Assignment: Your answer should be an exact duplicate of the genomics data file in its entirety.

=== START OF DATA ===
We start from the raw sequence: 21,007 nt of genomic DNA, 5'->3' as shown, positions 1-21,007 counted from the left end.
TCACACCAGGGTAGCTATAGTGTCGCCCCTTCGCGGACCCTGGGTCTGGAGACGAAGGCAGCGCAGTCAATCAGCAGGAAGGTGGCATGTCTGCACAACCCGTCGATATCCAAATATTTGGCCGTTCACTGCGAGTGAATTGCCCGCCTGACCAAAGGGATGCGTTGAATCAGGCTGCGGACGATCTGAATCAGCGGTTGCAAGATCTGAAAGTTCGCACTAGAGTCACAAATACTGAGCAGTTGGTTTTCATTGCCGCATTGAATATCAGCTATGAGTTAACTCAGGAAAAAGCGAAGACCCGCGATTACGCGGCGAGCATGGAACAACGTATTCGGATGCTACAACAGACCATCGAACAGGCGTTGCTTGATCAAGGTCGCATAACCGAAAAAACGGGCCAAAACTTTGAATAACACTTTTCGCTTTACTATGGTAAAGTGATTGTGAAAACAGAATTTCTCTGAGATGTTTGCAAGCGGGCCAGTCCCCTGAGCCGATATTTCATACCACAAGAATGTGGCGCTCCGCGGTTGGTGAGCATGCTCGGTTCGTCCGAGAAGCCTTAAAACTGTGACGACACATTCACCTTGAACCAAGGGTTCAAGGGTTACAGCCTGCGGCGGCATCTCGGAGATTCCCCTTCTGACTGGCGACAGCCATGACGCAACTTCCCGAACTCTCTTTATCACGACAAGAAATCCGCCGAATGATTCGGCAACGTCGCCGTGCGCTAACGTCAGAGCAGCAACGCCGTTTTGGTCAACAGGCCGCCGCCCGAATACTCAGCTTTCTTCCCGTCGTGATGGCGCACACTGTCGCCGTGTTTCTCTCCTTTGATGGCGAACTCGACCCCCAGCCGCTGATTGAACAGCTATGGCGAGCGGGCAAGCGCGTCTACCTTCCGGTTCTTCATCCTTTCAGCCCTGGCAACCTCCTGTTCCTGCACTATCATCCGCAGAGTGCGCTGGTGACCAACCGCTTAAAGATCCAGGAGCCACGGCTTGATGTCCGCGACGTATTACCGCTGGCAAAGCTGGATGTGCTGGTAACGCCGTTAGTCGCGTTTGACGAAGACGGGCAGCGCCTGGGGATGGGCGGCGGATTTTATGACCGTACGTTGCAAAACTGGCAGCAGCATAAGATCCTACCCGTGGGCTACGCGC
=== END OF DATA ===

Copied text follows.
We start from the raw sequence: 21,007 nt of genomic DNA, 5'->3' as shown, positions 1-21,007 counted from the left end.
TCACACCAGGGTAGCTATAGTGTCGCCCCTTCGCGGACCCTGGGTCTGGAGACGAAGGCAGCGCAGTCAATCAGCAGGAAGGTGGCATGTCTGCACAACCCGTCGATATCCAAATATTTGGCCGTTCACTGCGAGTGAATTGCCCGCCTGACCAAAGGGATGCGTTGAATCAGGCTGCGGACGATCTGAATCAGCGGTTGCAAGATCTGAAAGTTCGCACTAGAGTCACAAATACTGAGCAGTTGGTTTTCATTGCCGCATTGAATATCAGCTATGAGTTAACTCAGGAAAAAGCGAAGACCCGCGATTACGCGGCGAGCATGGAACAACGTATTCGGATGCTACAACAGACCATCGAACAGGCGTTGCTTGATCAAGGTCGCATAACCGAAAAAACGGGCCAAAACTTTGAATAACACTTTTCGCTTTACTATGGTAAAGTGATTGTGAAAACAGAATTTCTCTGAGATGTTTGCAAGCGGGCCAGTCCCCTGAGCCGATATTTCATACCACAAGAATGTGGCGCTCCGCGGTTGGTGAGCATGCTCGGTTCGTCCGAGAAGCCTTAAAACTGTGACGACACATTCACCTTGAACCAAGGGTTCAAGGGTTACAGCCTGCGGCGGCATCTCGGAGATTCCCCTTCTGACTGGCGACAGCCATGACGCAACTTCCCGAACTCTCTTTATCACGACAAGAAATCCGCCGAATGATTCGGCAACGTCGCCGTGCGCTAACGTCAGAGCAGCAACGCCGTTTTGGTCAACAGGCCGCCGCCCGAATACTCAGCTTTCTTCCCGTCGTGATGGCGCACACTGTCGCCGTGTTTCTCTCCTTTGATGGCGAACTCGACCCCCAGCCGCTGATTGAACAGCTATGGCGAGCGGGCAAGCGCGTCTACCTTCCGGTTCTTCATCCTTTCAGCCCTGGCAACCTCCTGTTCCTGCACTATCATCCGCAGAGTGCGCTGGTGACCAACCGCTTAAAGATCCAGGAGCCACGGCTTGATGTCCGCGACGTATTACCGCTGGCAAAGCTGGATGTGCTGGTAACGCCGTTAGTCGCGTTTGACGAAGACGGGCAGCGCCTGGGGATGGGCGGCGGATTTTATGACCGTACGTTGCAAAACTGGCAGCAGCATAAGATCCTACCCGTGGGCTACGCGC